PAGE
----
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Brexit and Britain’s Broken Parliament
(Getty Images)
(Getty Images)

Brexit and Britain’s Broken Parliament

Walter Russell Mead

Is Britain broken? That’s the question a bemused world has been asking since the unexpected result of Remainer David Cameron’s Brexit referendum plunged the U.K. into a three-year political crisis.

Two things are striking about this period of national agony and debate. The first is how sensible and peaceful the British people have remained. The Brexit referendum carried by 52% to 48% (a margin of roughly 1.3 million out of more than 33.5 million votes cast) and the consequences are unpredictable and large. Will the United Kingdom even stay united as Scotland and Northern Ireland react to Brexit? Will Britain’s economy flourish as it opens to the world or wither without privileged access to European markets? From the City of London’s financial sector to the Sunderland Nissan factory, hundreds of thousands, even millions of jobs may be at stake.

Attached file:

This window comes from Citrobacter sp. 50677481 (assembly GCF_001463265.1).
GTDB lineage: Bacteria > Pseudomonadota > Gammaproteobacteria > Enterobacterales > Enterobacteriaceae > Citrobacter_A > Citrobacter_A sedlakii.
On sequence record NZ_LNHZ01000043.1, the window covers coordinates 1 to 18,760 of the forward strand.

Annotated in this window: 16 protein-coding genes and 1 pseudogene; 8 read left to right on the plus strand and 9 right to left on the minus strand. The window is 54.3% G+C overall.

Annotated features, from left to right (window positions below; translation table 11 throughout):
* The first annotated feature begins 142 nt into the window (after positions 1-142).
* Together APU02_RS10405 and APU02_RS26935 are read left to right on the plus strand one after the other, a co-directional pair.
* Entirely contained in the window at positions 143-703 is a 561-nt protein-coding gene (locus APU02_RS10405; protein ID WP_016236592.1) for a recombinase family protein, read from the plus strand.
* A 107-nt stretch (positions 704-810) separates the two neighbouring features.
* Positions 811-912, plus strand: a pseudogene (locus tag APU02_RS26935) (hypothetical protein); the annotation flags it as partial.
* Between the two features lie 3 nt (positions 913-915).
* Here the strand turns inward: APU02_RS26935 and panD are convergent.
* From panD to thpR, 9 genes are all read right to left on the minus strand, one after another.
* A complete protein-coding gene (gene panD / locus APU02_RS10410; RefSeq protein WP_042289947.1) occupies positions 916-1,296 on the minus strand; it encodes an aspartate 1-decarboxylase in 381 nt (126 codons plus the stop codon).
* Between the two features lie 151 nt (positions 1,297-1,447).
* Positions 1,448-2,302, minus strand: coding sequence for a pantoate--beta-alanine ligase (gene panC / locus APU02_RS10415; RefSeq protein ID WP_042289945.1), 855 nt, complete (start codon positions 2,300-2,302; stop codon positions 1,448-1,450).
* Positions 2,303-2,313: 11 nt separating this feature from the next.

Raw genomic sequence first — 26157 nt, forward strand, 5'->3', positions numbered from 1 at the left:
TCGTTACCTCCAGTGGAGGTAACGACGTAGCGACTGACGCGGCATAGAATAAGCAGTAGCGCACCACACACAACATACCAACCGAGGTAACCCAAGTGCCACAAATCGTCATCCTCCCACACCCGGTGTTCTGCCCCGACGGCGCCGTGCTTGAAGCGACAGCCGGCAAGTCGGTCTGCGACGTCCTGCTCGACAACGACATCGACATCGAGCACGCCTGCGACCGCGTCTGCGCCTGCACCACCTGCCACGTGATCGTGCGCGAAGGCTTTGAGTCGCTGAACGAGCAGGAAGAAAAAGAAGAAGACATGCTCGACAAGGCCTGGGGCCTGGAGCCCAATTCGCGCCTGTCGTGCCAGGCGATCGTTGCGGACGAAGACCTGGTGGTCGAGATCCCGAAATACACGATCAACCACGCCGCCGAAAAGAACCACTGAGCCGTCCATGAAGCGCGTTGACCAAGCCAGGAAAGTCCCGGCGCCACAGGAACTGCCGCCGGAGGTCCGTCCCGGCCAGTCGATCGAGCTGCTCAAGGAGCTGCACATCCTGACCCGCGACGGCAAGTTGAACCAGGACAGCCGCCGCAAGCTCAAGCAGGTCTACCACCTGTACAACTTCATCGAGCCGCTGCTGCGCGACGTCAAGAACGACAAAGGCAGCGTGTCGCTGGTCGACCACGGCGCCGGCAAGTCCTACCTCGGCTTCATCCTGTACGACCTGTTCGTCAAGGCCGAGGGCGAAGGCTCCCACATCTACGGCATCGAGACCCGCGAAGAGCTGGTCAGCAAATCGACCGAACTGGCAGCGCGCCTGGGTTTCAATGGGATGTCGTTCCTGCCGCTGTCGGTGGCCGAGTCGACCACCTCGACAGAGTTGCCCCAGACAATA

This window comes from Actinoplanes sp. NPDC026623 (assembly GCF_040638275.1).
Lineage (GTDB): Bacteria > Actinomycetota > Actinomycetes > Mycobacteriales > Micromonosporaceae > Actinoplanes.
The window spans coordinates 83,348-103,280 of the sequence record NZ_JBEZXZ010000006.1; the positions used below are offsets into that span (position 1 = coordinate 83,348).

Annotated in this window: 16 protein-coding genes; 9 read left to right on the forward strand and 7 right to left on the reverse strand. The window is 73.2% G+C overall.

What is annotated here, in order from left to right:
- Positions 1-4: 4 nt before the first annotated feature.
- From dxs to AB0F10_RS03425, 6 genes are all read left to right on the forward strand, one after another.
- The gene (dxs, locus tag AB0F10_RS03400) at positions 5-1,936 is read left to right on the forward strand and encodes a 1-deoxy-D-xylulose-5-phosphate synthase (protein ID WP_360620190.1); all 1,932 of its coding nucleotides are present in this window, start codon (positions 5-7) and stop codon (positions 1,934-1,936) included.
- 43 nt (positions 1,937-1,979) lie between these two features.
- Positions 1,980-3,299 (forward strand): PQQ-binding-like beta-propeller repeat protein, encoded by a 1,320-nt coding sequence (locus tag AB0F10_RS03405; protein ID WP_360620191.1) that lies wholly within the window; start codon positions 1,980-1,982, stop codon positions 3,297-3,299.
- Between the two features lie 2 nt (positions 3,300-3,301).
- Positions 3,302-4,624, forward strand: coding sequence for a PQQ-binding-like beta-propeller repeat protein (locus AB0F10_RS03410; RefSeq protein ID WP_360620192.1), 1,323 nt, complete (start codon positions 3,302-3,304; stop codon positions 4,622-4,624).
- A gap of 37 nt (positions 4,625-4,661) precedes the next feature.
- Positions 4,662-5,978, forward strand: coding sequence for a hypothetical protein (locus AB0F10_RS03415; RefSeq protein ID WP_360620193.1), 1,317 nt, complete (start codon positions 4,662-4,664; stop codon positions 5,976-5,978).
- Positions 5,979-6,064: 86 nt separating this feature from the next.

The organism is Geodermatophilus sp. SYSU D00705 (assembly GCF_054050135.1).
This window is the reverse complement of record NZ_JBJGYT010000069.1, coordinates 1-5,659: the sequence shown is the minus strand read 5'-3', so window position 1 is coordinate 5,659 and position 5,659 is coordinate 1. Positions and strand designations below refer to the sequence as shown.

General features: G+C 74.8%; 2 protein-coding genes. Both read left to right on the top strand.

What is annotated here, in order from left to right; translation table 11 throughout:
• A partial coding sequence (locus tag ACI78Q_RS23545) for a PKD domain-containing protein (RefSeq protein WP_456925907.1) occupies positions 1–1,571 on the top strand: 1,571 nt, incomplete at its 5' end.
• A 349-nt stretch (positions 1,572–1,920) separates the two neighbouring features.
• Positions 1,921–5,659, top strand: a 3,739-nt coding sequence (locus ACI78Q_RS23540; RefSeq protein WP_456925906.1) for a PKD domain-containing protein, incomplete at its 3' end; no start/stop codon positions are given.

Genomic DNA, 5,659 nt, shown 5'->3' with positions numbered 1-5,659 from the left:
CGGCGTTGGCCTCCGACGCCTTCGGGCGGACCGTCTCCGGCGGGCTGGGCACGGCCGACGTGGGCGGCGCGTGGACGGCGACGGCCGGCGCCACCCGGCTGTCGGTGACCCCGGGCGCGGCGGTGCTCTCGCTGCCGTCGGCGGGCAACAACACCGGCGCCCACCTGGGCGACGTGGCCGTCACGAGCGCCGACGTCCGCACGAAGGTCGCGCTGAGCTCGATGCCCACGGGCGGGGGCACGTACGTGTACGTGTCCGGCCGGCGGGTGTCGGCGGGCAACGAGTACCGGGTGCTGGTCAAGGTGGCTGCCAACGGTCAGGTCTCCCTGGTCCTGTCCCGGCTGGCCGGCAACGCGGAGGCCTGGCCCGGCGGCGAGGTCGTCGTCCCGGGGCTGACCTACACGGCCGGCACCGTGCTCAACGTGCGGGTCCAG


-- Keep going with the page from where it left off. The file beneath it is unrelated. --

Faced with all that, the British kept calm and carried on. Across a country of 66 million, Brexit has generated less political violence than a modestly sized Antifa march can gin up on a good afternoon in Portland, Ore. Scotland may be looking for an exit from the U.K. even as the U.K. looks to exit the European Union, but there are no Barcelona-style separatist riots in Edinburgh or anywhere else. This is an extraordinary testimony to the depth of Britain’s democratic culture.

Read full article in Wall Street Journal

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